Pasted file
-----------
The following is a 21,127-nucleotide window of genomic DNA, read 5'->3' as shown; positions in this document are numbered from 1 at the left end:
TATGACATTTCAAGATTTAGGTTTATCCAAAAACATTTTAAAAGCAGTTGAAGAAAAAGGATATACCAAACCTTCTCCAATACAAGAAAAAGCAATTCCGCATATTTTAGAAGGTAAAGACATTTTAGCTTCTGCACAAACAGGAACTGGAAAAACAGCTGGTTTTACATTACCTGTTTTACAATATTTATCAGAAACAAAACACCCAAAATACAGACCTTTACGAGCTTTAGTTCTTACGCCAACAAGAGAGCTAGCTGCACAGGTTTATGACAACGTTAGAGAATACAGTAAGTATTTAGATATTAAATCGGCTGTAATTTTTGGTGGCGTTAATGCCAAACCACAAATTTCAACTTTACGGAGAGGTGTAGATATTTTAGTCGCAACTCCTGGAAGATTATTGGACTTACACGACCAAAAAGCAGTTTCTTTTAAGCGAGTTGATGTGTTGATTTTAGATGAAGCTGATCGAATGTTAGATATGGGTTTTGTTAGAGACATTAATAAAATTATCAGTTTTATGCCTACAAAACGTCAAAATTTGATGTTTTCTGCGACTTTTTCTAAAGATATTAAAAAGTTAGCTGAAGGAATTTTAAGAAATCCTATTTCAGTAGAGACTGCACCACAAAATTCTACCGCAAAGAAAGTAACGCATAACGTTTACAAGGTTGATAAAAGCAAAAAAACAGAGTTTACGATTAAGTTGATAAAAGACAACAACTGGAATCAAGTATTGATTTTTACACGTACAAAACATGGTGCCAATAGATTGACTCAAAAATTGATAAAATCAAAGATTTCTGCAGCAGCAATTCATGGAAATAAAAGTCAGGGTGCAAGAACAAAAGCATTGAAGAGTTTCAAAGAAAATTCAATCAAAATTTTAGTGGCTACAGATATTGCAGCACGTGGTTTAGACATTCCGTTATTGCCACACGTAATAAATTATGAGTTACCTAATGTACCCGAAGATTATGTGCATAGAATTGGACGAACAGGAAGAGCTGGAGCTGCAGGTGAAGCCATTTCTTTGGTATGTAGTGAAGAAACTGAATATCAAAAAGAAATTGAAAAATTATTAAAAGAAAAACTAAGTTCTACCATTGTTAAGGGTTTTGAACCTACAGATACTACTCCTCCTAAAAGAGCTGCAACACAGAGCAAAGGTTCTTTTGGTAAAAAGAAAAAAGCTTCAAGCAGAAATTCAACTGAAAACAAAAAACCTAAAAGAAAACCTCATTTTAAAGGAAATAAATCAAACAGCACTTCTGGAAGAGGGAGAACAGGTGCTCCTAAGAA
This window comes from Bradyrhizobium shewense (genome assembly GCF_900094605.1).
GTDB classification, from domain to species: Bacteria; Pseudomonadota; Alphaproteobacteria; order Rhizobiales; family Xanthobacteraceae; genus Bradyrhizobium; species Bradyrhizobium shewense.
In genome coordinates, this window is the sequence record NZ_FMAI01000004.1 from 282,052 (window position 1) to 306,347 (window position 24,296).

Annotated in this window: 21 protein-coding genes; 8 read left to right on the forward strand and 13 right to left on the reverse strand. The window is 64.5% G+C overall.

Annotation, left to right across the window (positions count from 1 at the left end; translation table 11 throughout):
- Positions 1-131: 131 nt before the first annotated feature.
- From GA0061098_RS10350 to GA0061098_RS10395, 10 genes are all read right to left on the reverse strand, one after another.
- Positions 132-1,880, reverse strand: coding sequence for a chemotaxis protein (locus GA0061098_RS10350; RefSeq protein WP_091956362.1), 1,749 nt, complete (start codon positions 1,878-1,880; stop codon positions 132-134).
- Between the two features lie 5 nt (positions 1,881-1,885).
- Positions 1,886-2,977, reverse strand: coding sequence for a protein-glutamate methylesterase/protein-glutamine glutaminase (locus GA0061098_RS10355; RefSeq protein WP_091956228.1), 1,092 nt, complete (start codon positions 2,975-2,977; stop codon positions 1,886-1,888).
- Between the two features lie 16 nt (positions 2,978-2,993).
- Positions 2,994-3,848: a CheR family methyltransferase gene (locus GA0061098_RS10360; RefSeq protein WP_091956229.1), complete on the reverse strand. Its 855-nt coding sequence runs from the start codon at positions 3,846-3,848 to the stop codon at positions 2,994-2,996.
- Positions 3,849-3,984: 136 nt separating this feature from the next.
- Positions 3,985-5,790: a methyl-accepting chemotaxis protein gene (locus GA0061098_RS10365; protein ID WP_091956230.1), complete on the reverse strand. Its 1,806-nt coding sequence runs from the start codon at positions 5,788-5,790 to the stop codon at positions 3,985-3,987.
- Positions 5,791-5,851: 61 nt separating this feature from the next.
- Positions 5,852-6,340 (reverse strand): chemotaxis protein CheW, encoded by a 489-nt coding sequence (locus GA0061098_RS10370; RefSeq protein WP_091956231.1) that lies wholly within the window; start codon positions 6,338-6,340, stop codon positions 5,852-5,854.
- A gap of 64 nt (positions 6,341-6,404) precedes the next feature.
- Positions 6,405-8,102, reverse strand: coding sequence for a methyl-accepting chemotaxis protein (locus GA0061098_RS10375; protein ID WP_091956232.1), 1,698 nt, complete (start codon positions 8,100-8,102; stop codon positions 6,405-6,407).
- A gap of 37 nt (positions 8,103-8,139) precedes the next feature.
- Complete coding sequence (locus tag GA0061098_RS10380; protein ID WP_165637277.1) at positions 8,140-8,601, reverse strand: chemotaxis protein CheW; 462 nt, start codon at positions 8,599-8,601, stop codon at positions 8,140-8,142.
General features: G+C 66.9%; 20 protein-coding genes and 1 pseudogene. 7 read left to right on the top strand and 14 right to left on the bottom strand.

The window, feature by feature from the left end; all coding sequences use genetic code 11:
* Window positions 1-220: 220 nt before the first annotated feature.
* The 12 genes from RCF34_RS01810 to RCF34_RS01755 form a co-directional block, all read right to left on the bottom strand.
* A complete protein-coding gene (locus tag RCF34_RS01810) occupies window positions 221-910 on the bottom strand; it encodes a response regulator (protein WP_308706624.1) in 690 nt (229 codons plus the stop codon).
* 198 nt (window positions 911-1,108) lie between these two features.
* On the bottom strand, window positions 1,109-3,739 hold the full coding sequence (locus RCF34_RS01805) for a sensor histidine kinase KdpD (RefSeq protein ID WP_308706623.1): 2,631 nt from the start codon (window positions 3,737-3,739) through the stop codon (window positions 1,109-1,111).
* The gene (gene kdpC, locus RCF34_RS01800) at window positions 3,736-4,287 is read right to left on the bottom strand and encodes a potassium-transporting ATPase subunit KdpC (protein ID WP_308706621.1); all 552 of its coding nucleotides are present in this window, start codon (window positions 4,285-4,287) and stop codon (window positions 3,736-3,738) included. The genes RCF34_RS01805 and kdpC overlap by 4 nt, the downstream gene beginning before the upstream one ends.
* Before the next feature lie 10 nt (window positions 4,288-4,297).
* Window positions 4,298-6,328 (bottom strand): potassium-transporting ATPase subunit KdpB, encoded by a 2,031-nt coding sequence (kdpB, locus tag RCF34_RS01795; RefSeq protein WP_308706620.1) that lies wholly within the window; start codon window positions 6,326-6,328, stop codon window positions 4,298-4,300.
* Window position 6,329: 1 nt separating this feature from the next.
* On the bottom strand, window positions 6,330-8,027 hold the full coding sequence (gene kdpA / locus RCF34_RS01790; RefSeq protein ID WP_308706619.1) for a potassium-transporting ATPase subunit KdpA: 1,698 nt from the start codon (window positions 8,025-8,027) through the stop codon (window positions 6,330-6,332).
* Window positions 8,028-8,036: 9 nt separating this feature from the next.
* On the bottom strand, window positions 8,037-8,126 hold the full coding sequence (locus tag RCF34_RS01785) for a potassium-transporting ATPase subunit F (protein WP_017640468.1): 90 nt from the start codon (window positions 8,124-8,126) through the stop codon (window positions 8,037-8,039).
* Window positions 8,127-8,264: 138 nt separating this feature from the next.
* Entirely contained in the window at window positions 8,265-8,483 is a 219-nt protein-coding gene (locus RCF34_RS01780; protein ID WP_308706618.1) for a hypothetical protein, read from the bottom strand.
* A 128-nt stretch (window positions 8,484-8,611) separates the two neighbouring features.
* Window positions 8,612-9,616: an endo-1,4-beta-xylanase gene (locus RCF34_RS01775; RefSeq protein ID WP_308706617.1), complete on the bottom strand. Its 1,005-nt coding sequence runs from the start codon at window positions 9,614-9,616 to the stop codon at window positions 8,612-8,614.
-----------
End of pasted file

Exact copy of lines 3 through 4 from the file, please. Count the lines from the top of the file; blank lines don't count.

This window comes from Bradyrhizobium shewense (genome assembly GCF_900094605.1).
GTDB classification, from domain to species: Bacteria; Pseudomonadota; Alphaproteobacteria; order Rhizobiales; family Xanthobacteraceae; genus Bradyrhizobium; species Bradyrhizobium shewense.